Is the Cricut for everyone? Nope. So here’s the deal – if you want some simple shapes cut out, say, like a triangle or square and you don’t need many, then yeah, grab some scissors cut that by hand. If you want to do letters then use some stencils.
But if you want something that has a lot of detail that would make cutting it impossible, (like my strongman icon), something where you need multiples that are identical (even polka dots – circles are hard/annoying to cut), or something where you want to customize your own graphic completely so you have something totally unique (as opposed to buying from Etsy) then this is your machine and its fantastic. Before Charlie I don’t think that I had the need as much (it’s not like I’m making Brian any iron-on tshirts) but with a kid and blog, I know that this is going to come in handy. The precision in this machine is insanely perfect and totally impressive. It even knows the difference between paper and card stock and with one turn of the knob it only cuts that deep.
So that’s my review of the machine, and now I’ll be breaking down the DIY’s that we did for the party this week, starting with the leather circus coasters – designed and cut with the Cricut.
Here’s what you need;
1. Start by cutting down your leather scrap to a 12″x12″ piece which will fit on the cricut cutting mat. (we got our scrap from the fabric store and I think that size was around $40).
2. After you have everything set up in the Cricut Design Space using the template on my project page you can go ahead and load the machine up, make sure the cutting tool is in place and then the machine tells you what to do after that. And yes , of course you can do ANY shape.
3. Once the Cricut has finished its magic you can remove the cutting mat from the machine and carefully peel of the leather from the pad.
4. Load the Cricut back up with the gold glitter iron on follow the process of step 2.
5. After the Cricut has finished cutting out the design for the Iron-On transfer. Remove the iron-on from the cutting mat and using the Cricut tools, carefully pick away the excess iron on slowly revealing the cut out design.
6. Cut off any excess plastic from the pattern and center the iron-on on the leather coaster.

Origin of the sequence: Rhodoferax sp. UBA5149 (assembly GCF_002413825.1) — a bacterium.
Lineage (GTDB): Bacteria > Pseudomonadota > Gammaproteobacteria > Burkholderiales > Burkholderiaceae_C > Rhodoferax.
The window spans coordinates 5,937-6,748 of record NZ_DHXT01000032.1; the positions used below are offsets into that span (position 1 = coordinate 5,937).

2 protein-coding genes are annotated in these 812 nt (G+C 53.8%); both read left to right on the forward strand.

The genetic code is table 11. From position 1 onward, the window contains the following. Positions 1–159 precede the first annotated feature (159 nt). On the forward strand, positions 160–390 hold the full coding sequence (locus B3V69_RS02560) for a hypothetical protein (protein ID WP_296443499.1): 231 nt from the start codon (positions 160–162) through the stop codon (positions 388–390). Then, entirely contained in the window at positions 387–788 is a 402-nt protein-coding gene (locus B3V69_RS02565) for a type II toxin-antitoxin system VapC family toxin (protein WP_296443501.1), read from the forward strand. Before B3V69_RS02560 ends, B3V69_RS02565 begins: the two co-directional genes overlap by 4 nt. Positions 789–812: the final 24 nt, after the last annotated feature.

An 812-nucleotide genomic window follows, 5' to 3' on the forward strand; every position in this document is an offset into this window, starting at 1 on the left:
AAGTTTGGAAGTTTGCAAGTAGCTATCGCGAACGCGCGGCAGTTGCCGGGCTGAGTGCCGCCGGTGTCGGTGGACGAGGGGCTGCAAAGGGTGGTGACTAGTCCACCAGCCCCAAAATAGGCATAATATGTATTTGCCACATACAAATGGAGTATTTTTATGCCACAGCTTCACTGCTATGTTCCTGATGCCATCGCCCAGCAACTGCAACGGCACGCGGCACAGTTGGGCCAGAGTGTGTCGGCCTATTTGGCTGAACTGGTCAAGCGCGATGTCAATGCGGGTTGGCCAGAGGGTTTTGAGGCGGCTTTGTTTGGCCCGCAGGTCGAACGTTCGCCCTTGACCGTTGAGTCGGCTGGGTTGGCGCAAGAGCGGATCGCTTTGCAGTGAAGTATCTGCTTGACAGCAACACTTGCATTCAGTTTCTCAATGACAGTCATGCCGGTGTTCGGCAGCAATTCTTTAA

7. Place a thin piece of fabric (or dishcloth) on top of the leather coaster and iron-on and apply heat for approx. 45 seconds.
8. Once the iron-on has transferred correctly it, the plastic will easily pull off revealing your beautiful new strongman coasters! (if it hasn’t fully transferred apply, replace the fabric and continue applying heat)
Now go make your own leather coaster. Or if you don’t want to splurge on leather then get felt or card stock and use vinyl (with sticker back) instead of an iron on. Everything is all set up for you on my project page, and you can find the template here. If you haven’t already bought your own Cricut…. you may do so now (or at any time ever)! Click here to get everything you need for this project.
And if you don’t want circus themed coasters year round (whats wrong with you?) then I think it would be super cute/chic to just do a big cross on it (think swiss, not crucifix, duh) or another iconic shape or diagonal stripes (which I think just end up being normal stripes on a circle, whatever) or maybe a big spade, or heart or clover. You get the idea – something graphic and iconic.
Stay tuned for the rest of the DIY’s this week or check out this page for all the projects. Also Happy Monday. Thank god The Bachelorette starts tonight, am I right?
This post was in partnership with Cricut Explore.
From inspiration to creation in just a few clicks.
All photos by the lovely LK Griffin Photography team.